Less stylish than Ed Young’s classic Seven Blind Mice but a serviceable rendition nonetheless.

ELEPHANT IN THE DARK

An Iranian-American author recasts an anecdote from the Persian poet Rumi, itself based on a far older tale about perceiving parts of a truth rather than its whole.

Javaherbin adds characters and plot to the bare-bones original and reduces Rumi’s lengthy mystical exegesis to a line. So curious are local villagers about the strange beast Ahmad the merchant has brought from India that they sneak into the dark barn where the creature is kept. Each returns with a different impression: one trips over the animal’s nose and announces that it’s like a snake, but it is more like a tree to one who feels its leg, and so on. Their squabble is so intense that they don’t even notice when Ahmad arrives to lead the elephant out to the river—leaving each with “only a small piece of the truth.” Yelchin outfits the villagers in curly-toed slippers and loose, brightly patterned caftans. He also puts a nifty spin on the story by leaving the adults to argue obliviously but surrounding the elephant at the wordless end with smiling, plainly clearer-eyed children. Though the language is bland, the wildly gesticulating figures in the illustrations add a theatrical element, and the episode makes its points in a forthright way. An excellent source note traces the familiar tale back to its earliest versions.

Less stylish than Ed Young’s classic Seven Blind Mice but a serviceable rendition nonetheless. (Picture book/folk tale. 6-8)

Pub Date: Aug. 25, 2015

ISBN: 978-0-545-63670-4

Page Count: 40

Publisher: Scholastic

Review Posted Online: June 6, 2015

Kirkus Reviews Issue: June 15, 2015

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Readers who (inexplicably) find David Lawrence’s Pickle and Penguin (2004) just too weird may settle in more comfortably...

LOST AND FOUND

A lad finds a penguin on his doorstep and resolutely sets out to return it in this briefly told import. 

Eventually, he ends up rowing it all the way back to Antarctica, braving waves and storms, filling in the time by telling it stories. But then, feeling lonely after he drops his silent charge off, he belatedly realizes that it was probably lonely too, and turns back to find it. Seeing Jeffers’s small, distant figures in wide, simply brushed land- and sea-scapes, young viewers will probably cotton to the penguin’s feelings before the boy himself does—but all’s well that ends well, and the reunited companions are last seen adrift together in the wide blue sea.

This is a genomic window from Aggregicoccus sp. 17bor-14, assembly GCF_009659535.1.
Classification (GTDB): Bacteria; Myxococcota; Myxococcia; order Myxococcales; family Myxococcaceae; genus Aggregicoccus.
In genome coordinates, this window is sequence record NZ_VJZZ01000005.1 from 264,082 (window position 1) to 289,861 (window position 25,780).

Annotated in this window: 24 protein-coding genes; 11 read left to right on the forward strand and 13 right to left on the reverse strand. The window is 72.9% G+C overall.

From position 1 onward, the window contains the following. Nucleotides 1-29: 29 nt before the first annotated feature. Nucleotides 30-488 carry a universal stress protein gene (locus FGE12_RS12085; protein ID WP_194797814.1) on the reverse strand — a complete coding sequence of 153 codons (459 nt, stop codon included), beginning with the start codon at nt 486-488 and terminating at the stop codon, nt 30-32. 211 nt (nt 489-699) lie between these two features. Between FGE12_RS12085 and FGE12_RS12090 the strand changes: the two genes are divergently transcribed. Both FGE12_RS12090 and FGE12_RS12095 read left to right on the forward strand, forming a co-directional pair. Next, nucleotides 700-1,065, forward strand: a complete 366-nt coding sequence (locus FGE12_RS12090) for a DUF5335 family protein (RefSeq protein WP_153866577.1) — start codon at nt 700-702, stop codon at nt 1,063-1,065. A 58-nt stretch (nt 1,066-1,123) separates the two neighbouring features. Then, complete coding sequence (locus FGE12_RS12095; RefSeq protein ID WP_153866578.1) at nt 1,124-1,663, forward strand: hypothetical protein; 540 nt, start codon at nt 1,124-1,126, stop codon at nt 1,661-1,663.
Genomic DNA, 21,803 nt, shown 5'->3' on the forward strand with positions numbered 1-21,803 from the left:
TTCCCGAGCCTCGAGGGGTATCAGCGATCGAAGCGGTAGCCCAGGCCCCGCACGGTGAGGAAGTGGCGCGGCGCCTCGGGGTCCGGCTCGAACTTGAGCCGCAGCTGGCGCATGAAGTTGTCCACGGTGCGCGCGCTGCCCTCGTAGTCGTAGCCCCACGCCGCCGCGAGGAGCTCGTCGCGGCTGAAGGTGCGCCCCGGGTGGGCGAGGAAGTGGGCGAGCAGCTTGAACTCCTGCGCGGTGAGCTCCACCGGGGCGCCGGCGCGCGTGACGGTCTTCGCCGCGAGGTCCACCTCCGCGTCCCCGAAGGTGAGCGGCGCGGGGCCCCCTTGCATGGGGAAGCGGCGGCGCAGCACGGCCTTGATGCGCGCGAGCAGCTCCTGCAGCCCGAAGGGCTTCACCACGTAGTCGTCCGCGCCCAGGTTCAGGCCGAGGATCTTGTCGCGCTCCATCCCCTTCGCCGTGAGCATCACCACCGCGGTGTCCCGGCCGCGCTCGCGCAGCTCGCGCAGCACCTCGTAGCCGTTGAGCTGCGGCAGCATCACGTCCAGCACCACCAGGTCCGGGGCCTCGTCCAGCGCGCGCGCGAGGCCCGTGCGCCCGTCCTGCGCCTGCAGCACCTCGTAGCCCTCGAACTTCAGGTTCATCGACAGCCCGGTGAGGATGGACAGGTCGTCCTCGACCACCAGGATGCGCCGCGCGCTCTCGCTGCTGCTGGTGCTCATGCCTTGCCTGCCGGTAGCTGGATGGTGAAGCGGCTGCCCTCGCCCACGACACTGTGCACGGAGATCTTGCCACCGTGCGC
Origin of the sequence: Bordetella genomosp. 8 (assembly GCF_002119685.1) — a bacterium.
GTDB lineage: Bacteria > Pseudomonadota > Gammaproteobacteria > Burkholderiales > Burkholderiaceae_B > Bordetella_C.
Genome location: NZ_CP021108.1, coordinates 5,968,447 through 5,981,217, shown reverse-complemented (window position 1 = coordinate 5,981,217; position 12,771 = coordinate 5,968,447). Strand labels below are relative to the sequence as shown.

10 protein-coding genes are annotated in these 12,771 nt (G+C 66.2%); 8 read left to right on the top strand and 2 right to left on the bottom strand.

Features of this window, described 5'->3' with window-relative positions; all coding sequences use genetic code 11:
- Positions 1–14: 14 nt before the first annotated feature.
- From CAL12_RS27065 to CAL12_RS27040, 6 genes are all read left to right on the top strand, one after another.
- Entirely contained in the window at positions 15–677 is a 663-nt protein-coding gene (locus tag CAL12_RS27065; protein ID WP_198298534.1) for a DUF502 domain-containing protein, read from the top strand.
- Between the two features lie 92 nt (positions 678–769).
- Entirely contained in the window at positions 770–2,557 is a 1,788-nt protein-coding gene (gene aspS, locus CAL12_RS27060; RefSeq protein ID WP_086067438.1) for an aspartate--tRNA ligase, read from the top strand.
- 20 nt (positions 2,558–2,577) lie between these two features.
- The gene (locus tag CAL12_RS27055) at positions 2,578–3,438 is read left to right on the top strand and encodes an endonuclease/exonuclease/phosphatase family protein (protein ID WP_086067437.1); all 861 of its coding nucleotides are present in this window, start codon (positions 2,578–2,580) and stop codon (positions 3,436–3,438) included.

Readers who (inexplicably) find David Lawrence’s Pickle and Penguin (2004) just too weird may settle in more comfortably with this—slightly—less offbeat friendship tale. (Picture book. 6-8)

Pub Date: Jan. 1, 2006

ISBN: 0-399-24503-0

Page Count: 32

Publisher: Philomel

Review Posted Online: June 24, 2010

Kirkus Reviews Issue: Dec. 1, 2005

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A close encounter of the best kind.

FIELD TRIP TO THE MOON

Left behind when the space bus departs, a child discovers that the moon isn’t as lifeless as it looks.

While the rest of the space-suited class follows the teacher like ducklings, one laggard carrying crayons and a sketchbook sits down to draw our home planet floating overhead, falls asleep, and wakes to see the bus zooming off. The bright yellow bus, the gaggle of playful field-trippers, and even the dull gray boulders strewn over the equally dull gray lunar surface have a rounded solidity suggestive of Plasticine models in Hare’s wordless but cinematic scenes…as do the rubbery, one-eyed, dull gray creatures (think: those stress-busting dolls with ears that pop out when squeezed) that emerge from the regolith. The mutual shock lasts but a moment before the lunarians eagerly grab the proffered crayons to brighten the bland gray setting with silly designs. The creatures dive into the dust when the bus swoops back down but pop up to exchange goodbye waves with the errant child, who turns out to be an olive-skinned kid with a mop of brown hair last seen drawing one of their new friends with the one crayon—gray, of course—left in the box. Body language is expressive enough in this debut outing to make a verbal narrative superfluous.

A close encounter of the best kind. (Picture book. 6-8)

Pub Date: May 14, 2019

ISBN: 978-0-8234-4253-9

Page Count: 40

Publisher: Margaret Ferguson/Holiday House

Review Posted Online: Feb. 6, 2019

Kirkus Reviews Issue: March 1, 2019

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